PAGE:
The measure used for public school performance throughout Pennsylvania for more than a decade -- adequate yearly progress, or AYP -- is being replaced by a new accountability system.
The U.S. Department of Education and Gov. Tom Corbett announced Tuesday that the federal government has granted the state a waiver to the federal No Child Left Behind Act, which was enacted in January 2001.
The new system is called School Performance Profile. Each school will be given a profile score, based on test participation, performance, graduation or attendance rates and closing certain achievement gaps.
The state Department of Education has not released results yet for the spring 2013 state tests.
It is expected to release the results and the profile scores next month.
The No Child Left Behind Act calls for all students to be proficient on state tests in math and reading by 2014, something many viewed as unrealistic. That prompted calls for change, but Congress has been unable to agree on a new bill. In the meantime, the Obama administration decided in 2011 to offer flexibility to states willing to make "rigorous" education improvement plans.
When Pennsylvania submitted its request in February, most states already had been granted a waiver. So far, 41 states and the District of Columbia have been approved. Four state applications are pending.
The waiver applies to all public schools, school districts, brick-and-mortar charter schools, cyber charter schools, career and technology centers and intermediate units.
In a news release, Mr. Corbett said, "This waiver allows Pennsylvania to focus on improving schools by directing resources to areas that help students academically succeed. We now have a better way of guiding improvement efforts in schools by establishing ambitious, yet attainable, goals."
Linda Hippert, executive director of the Allegheny Intermediate Unit, said she thinks the waiver is a "good thing."
"It allows us to put some realistic expectations for academic progress in place rather than be held to 100 percent proficiency, which, although it sounds honorable, is nearly impossible for all children."
She said, however, she has doubts about whether it will improve student achievement for students who need it the most.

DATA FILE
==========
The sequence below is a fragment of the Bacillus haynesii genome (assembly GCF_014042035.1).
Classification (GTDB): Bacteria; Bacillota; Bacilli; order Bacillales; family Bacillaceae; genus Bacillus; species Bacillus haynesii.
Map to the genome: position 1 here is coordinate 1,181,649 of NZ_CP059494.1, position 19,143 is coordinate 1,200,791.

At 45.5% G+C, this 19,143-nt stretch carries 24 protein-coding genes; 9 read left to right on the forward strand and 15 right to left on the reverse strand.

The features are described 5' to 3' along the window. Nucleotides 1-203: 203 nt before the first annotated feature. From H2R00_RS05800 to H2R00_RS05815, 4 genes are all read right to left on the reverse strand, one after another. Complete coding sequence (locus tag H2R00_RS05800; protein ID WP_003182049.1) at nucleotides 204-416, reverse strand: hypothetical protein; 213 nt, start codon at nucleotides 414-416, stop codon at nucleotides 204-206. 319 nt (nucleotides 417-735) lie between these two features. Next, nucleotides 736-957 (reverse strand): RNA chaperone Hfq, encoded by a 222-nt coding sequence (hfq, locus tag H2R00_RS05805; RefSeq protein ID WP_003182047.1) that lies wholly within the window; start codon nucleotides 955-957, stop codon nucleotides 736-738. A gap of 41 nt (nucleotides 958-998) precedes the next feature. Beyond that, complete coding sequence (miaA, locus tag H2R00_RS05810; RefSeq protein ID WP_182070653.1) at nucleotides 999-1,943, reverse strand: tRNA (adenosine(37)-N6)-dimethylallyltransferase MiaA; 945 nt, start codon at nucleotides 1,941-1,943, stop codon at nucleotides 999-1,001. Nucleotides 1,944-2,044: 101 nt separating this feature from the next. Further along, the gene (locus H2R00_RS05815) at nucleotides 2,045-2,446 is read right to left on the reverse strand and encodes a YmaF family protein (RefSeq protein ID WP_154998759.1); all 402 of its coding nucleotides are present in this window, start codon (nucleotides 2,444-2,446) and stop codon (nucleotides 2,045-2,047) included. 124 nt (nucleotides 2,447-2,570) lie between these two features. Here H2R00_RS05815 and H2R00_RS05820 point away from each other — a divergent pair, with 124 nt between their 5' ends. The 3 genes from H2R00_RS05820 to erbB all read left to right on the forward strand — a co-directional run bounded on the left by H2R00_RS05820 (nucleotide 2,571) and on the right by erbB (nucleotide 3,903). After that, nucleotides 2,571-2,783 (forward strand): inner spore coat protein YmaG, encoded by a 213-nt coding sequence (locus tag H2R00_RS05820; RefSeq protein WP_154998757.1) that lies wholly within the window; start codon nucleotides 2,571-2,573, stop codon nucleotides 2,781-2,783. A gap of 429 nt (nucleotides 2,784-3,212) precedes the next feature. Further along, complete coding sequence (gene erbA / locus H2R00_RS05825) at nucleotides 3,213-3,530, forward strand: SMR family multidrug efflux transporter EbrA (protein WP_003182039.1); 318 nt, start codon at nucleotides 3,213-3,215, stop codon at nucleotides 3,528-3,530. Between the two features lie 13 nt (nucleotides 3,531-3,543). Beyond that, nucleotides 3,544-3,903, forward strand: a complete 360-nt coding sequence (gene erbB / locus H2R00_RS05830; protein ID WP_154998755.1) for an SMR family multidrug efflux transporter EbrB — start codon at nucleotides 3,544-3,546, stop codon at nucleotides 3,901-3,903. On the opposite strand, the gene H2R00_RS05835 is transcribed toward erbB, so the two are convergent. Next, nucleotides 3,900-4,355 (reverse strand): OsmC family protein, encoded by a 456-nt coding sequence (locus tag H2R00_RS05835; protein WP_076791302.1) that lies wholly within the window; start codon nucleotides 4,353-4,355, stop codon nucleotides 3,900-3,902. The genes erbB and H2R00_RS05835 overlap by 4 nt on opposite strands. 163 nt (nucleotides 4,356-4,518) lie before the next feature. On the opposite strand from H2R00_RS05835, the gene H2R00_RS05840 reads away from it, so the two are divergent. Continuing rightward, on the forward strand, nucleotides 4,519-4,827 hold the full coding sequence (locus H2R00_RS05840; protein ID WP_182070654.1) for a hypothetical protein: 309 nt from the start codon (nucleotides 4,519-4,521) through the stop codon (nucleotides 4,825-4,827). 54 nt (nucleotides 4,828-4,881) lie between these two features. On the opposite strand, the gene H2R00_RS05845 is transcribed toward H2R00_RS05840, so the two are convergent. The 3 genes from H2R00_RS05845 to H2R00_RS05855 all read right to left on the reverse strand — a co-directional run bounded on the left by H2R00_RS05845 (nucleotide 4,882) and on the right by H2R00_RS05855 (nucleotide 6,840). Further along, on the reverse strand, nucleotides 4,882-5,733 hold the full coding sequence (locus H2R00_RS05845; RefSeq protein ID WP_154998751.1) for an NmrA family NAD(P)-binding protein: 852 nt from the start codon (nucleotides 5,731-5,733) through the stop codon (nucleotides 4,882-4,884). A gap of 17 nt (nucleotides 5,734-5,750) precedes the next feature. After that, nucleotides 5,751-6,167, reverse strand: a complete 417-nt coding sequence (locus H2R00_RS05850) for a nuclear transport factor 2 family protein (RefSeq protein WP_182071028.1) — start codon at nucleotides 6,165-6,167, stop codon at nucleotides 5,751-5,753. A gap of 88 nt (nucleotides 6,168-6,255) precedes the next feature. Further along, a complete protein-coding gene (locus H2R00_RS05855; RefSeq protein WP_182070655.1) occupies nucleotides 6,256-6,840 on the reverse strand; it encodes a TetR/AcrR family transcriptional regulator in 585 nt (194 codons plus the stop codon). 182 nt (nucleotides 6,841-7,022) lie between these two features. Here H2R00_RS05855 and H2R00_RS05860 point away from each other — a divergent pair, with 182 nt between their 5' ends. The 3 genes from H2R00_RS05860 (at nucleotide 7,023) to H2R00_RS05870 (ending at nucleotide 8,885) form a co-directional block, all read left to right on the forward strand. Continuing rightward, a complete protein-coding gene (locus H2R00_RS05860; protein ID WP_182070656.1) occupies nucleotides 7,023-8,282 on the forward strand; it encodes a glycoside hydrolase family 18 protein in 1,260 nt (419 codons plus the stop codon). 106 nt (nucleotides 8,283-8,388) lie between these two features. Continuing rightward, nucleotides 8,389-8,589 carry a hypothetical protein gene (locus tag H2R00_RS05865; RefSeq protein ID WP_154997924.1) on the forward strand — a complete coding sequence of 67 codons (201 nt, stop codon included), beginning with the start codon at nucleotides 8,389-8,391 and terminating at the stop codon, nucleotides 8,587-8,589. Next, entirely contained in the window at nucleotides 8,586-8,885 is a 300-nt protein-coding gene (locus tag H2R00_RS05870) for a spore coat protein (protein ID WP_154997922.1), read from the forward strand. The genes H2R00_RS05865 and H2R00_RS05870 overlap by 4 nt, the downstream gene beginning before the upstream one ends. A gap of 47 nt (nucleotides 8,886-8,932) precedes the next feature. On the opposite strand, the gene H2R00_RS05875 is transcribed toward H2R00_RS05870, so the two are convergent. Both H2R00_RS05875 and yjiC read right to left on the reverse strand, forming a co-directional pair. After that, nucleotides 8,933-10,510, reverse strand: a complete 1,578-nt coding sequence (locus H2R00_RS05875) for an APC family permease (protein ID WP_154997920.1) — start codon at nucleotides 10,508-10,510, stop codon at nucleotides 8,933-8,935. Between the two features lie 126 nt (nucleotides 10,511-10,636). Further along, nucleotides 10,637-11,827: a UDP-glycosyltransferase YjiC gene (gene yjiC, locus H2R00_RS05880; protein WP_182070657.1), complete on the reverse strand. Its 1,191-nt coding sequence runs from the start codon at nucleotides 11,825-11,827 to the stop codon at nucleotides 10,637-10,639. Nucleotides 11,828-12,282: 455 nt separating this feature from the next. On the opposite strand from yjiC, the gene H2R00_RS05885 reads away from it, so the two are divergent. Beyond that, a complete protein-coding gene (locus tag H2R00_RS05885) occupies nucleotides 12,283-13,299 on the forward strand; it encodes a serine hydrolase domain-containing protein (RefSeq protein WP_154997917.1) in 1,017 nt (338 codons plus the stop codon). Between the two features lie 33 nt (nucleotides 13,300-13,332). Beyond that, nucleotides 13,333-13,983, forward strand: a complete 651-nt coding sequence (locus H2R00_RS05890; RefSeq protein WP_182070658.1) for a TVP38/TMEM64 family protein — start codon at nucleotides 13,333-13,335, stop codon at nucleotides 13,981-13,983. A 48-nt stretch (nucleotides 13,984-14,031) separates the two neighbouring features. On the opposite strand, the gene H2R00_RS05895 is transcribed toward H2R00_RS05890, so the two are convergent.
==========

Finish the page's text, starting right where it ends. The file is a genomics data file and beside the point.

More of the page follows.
"The reason I have those doubts is because there is so much focus on scores instead of what are the real issues that are facing those students that are preventing them from achieving," she said.
Under the system used before the waiver, schools had to hit state targets for percentages of students proficient on the Pennsylvania System of School Assessment math and reading tests as well as test participation and graduation or attendance rates.
Targets were set for the school as a whole as well as subgroups, such as economically disadvantaged, black and special education, if there were 40 or more students in the same designation.
If schools met the targets through one of a variety of ways, they were deemed to be making AYP. If not, they went through various stages, from warning to corrective action, depending on how many years, that carried sanctions, most notably public scrutiny.
In the new system, there are four "annual measurable objectives" that make up the profile:
• A 95 percent participation rate on the Pennsylvania System of School Assessments in grades 3-8 and the end-of-course Keystone exams for Algebra 1, biology and literature, which in spring 2013 for the first time replaced the 11th-grade PSSAs.
• A graduation rate of 85 percent or higher or an improvement over the previous year. If a graduation rate doesn't apply, then there is an attendance rate target of 90 percent or improvement over the previous year.
• Closing the achievement gap of all students by 50 percent within six years. The gap is to be based on a comparison percentage of students who are proficient and advanced on 2012-13 state tests with 100 percent proficiency. The tests covered are the PSSA, Keystone Exams and PASA, a test for severely retarded or physically limited children.
• Closing the achievement gap of historically underperforming students, also by 50 percent within six years in a similar manner. This would be an unduplicated count of students with disabilities, economically disadvantaged and English language learners enrolled for a full year and taking the state tests.
Title 1 schools -- which have a high percentage of low-income students and receive federal funds -- would be designated as "priority," "focus" or "reward."
Schools not in the Title 1 program still would receive a profile score but not one of the three designations. They will have access to the intervention and supports available to Title 1 schools.
For its intervention efforts, the department noted various principles, including focusing on having principals who are strong leaders; ensuring effective teachers; providing additional time for student learning and teacher collaboration; and strengthening instructional programs.
As part of the support system, the state will provide academic recovery liaisons to help priority schools.
Eleanor Chute: email@example.com or 412-263-1955.